Provided by: libowfat-dev_0.30-2ubuntu1_amd64 bug

NAME

       io_trywrite - write to a descriptor without blocking

SYNTAX

       #include <io.h>

       int io_trywrite(int64 fd,const char* buf,int64 len);

DESCRIPTION

       io_trywrite  tries  to  write  len  bytes  of data from buf[0], buf[1], ..., buf[len-1] to
       descriptor fd. (The effects are undefined if len is  0  or  smaller.)  There  are  several
       possible results:

       ·  o_trywrite  returns  an integer between 1 and len: This number of bytes was immediately
          written from the beginning of buf.  Note that this number can be, and often is, smaller
          than  len;  you must not assume that io_trywrite always succeeds in writing exactly len
          bytes.

       ·  io_trywrite returns -1, setting errno to EAGAIN: No bytes  were  written,  because  the
          descriptor  is  not  ready.  For example, the descriptor is writing to a full pipe that
          could still be read.

       ·  io_trywrite returns -3, setting errno to something other than  EAGAIN:  No  bytes  were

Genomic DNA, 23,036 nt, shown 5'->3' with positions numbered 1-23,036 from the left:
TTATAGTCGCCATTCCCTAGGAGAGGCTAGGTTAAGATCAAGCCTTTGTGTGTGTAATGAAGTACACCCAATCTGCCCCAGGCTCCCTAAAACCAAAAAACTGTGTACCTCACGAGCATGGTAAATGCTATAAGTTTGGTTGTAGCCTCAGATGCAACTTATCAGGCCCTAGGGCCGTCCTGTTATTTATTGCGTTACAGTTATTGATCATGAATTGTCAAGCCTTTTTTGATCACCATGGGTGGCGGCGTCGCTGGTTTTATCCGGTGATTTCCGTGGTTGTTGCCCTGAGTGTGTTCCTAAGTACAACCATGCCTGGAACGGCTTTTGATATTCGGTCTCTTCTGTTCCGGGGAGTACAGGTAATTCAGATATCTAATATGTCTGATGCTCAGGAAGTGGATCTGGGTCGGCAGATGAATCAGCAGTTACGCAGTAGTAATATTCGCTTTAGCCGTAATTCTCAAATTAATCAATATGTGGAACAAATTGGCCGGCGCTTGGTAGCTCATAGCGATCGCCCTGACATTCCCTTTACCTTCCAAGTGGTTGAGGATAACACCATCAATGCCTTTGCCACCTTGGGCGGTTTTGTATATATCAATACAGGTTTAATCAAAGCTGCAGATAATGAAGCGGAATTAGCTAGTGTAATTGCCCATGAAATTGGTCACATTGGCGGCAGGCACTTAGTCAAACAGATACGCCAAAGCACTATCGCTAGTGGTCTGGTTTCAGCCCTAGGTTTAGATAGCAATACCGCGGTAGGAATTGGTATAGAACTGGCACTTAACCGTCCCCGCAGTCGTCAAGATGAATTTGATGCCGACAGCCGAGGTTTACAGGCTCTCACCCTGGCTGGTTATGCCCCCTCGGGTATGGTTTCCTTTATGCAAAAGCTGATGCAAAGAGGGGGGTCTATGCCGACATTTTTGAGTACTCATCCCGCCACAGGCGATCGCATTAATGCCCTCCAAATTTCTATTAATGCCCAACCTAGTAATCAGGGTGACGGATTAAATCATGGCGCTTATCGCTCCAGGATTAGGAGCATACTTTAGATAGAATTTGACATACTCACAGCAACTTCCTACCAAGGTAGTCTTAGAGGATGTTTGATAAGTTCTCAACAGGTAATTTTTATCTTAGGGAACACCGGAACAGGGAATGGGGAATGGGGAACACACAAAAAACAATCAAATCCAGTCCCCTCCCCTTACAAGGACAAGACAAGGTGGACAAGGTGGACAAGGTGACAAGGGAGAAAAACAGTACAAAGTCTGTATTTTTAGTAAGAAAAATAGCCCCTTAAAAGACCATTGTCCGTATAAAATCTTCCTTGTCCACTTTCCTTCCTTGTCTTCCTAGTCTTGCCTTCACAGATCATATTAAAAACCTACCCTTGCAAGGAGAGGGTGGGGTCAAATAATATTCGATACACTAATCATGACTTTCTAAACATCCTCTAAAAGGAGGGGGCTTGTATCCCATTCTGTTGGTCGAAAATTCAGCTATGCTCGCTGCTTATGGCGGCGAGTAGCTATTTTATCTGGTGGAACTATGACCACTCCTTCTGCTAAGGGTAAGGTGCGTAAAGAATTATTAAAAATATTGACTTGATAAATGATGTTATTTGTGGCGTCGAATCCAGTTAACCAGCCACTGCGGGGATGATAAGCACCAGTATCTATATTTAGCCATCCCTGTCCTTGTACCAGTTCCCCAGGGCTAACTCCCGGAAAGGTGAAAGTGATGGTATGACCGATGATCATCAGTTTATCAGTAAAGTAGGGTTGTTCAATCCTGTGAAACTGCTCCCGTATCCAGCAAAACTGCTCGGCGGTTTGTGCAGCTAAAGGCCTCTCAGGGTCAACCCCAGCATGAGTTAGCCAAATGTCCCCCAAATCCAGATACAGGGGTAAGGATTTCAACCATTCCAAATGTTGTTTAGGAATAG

written,  because  the  write attempt encountered a persistent error, such as a serious
          disk failure (EIO), an unreachable network  (ENETUNREACH),  or  an  invalid  descriptor
          number (EBADF).

       io_trywrite  does  not  pause  waiting for a descriptor that is not ready.  If you want to
       pause, use io_waitread or io_wait.

       You can make io_trywrite faster and more efficient by making the socket non-blocking  with
       io_nonblock().

       Once  upon a time, many UNIX programs neglected to check the success of their writes. They
       would often encounter EPIPE, and would blithely continue writing, rather than exiting with
       an  appropriate  exit  code.  The UNIX kernel developers decided to send a SIGPIPE signal,
       which terminates the process by default, along with returning EPIPE. This papers over  the
       problem  without  fixing  it: the same programs ignore other errors such as EIO. One hopes
       that the programs have been fixed by now; kernels nevertheless continue  to  generate  the
       SIGPIPE  signal.  The  first  time  io_trywrite or io_waitwrite is called, it arranges for
       SIGPIPE to be ignored.  (Technically, for SIGPIPE to be caught by an empty signal handler,
       so this doesn't affect child processes.) Do not use SIGPIPE elsewhere in the program.

SEE ALSO

       io_nonblock(3), io_waitread(3), io_trywritetimeout(3)

                                                                                   io_trywrite(3)